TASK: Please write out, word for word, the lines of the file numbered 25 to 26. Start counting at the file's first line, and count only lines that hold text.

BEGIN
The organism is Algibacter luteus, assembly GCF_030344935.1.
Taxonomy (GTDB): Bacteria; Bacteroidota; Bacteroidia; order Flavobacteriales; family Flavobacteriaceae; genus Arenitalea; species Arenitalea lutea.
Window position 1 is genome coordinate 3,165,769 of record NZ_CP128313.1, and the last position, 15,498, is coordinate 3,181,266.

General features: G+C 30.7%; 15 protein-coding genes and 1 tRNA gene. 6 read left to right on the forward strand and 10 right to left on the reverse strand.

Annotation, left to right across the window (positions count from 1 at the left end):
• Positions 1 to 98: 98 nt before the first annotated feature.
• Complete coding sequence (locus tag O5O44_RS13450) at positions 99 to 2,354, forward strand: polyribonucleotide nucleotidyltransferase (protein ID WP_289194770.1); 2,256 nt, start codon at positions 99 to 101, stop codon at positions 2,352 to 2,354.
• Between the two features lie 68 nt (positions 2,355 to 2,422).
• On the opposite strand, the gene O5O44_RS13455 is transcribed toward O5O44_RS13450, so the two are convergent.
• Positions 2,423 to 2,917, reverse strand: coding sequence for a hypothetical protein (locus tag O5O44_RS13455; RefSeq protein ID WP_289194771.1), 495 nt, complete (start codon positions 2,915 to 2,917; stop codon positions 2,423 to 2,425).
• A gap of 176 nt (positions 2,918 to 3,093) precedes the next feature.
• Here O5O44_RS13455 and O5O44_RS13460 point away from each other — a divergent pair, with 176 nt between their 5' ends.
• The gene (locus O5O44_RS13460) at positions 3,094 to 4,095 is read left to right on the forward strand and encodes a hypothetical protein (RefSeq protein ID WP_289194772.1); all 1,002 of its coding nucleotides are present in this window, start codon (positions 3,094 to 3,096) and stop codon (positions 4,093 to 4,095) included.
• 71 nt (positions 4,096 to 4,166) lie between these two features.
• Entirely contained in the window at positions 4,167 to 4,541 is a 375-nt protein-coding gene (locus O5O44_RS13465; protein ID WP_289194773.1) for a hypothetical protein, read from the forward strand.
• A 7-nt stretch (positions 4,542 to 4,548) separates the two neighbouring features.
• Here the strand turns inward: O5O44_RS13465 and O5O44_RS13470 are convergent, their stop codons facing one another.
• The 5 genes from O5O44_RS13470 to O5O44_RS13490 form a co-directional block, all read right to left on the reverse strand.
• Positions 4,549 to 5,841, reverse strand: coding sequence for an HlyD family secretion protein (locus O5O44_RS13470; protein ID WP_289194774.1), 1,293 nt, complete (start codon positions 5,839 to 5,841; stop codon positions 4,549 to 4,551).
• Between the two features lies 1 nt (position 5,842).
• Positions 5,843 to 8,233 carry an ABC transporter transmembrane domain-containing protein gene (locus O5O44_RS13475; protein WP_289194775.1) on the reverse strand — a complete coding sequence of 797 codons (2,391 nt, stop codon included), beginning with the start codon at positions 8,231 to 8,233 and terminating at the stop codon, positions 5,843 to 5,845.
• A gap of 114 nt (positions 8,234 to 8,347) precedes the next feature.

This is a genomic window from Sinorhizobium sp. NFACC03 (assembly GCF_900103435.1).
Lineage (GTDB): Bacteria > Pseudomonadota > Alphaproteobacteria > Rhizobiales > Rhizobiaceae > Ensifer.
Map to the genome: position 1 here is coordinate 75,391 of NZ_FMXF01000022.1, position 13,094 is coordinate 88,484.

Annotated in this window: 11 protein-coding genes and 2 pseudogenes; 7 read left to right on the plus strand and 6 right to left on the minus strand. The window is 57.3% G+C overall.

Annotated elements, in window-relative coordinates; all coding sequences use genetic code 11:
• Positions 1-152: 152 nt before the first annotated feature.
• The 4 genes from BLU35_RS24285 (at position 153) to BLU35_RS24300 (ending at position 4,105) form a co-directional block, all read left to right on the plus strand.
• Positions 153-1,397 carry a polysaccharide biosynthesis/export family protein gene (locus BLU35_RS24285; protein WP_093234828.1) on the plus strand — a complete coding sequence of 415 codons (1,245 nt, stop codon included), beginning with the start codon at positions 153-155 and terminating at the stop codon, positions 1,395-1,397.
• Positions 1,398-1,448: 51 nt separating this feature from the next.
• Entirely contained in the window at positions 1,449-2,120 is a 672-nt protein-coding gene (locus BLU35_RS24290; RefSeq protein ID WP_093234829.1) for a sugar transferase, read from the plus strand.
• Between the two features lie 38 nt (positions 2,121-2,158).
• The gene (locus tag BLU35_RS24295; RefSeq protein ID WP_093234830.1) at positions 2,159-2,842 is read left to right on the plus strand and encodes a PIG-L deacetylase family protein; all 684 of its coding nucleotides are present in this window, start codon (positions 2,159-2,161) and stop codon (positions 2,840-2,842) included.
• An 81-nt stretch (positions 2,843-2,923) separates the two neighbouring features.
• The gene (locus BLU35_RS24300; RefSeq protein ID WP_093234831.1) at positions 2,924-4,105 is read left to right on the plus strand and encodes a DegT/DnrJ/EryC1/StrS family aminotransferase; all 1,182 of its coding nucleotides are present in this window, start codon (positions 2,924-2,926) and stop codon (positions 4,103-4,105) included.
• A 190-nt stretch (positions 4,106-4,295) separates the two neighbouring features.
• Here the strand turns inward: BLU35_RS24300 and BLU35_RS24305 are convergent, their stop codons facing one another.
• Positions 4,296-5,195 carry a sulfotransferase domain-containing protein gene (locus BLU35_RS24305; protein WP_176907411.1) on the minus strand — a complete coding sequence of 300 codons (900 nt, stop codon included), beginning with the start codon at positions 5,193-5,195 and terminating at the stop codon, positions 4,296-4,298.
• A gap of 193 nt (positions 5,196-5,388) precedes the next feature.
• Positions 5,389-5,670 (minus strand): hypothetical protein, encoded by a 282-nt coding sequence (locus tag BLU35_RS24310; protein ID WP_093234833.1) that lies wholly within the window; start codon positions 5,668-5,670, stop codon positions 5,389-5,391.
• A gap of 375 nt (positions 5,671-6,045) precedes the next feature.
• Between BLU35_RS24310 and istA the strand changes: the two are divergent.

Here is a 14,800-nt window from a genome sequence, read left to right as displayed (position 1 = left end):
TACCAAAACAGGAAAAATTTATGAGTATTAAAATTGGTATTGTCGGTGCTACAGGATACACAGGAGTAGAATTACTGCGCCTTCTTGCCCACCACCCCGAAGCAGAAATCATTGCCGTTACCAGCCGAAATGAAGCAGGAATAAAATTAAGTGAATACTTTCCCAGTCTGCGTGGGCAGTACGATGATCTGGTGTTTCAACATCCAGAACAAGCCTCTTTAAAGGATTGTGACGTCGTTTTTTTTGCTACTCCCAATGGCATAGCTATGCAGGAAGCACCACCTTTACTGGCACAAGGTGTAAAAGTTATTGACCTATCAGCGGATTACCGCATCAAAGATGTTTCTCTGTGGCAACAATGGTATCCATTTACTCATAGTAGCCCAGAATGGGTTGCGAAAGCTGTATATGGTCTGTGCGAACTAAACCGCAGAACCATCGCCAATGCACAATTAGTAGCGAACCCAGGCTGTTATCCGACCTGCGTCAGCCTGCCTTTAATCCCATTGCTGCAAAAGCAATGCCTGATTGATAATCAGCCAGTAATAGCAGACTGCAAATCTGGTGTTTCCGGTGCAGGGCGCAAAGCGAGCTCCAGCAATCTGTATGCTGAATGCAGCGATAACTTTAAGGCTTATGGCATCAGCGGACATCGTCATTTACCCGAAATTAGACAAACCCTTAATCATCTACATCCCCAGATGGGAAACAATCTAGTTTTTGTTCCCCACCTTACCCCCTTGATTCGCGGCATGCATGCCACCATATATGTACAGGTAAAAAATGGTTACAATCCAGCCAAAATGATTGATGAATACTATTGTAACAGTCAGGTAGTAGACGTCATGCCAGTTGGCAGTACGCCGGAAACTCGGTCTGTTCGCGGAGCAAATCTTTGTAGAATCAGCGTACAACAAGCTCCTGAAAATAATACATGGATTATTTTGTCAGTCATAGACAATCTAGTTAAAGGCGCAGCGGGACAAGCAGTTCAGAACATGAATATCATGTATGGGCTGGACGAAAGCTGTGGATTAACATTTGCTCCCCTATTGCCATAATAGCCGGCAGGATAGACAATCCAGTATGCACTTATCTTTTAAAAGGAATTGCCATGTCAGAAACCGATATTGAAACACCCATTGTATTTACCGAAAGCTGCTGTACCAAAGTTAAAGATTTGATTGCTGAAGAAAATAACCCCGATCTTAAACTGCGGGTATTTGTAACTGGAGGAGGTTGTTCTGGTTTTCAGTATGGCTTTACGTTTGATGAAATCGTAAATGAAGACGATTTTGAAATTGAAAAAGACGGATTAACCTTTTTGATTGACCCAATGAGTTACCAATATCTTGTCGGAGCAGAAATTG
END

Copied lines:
Map to the genome: position 1 here is coordinate 75,391 of NZ_FMXF01000022.1, position 13,094 is coordinate 88,484.

Annotated in this window: 11 protein-coding genes and 2 pseudogenes; 7 read left to right on the plus strand and 6 right to left on the minus strand. The window is 57.3% G+C overall.